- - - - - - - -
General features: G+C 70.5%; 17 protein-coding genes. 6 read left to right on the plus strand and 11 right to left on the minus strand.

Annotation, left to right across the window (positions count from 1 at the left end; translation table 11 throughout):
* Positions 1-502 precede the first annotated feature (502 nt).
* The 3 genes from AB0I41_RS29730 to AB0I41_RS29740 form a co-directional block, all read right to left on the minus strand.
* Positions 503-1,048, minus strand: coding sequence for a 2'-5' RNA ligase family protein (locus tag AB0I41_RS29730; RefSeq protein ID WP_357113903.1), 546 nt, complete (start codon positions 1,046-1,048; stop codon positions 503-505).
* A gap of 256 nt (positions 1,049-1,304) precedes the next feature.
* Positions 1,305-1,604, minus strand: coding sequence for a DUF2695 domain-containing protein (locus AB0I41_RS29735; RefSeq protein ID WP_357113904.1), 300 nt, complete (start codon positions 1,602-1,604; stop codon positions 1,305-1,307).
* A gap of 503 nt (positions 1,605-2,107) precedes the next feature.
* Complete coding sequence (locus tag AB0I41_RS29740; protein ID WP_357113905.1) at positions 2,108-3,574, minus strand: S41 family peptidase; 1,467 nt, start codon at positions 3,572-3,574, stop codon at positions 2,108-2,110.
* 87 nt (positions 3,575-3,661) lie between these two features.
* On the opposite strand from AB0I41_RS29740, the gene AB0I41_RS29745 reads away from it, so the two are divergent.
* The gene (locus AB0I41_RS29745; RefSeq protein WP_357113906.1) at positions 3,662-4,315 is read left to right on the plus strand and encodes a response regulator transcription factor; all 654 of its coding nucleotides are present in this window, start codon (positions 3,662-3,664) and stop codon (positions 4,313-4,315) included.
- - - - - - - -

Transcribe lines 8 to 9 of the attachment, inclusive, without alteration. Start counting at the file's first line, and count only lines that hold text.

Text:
* A gap of 503 nt (positions 1,605-2,107) precedes the next feature.
* Complete coding sequence (locus tag AB0I41_RS29740; protein ID WP_357113905.1) at positions 2,108-3,574, minus strand: S41 family peptidase; 1,467 nt, start codon at positions 3,572-3,574, stop codon at positions 2,108-2,110.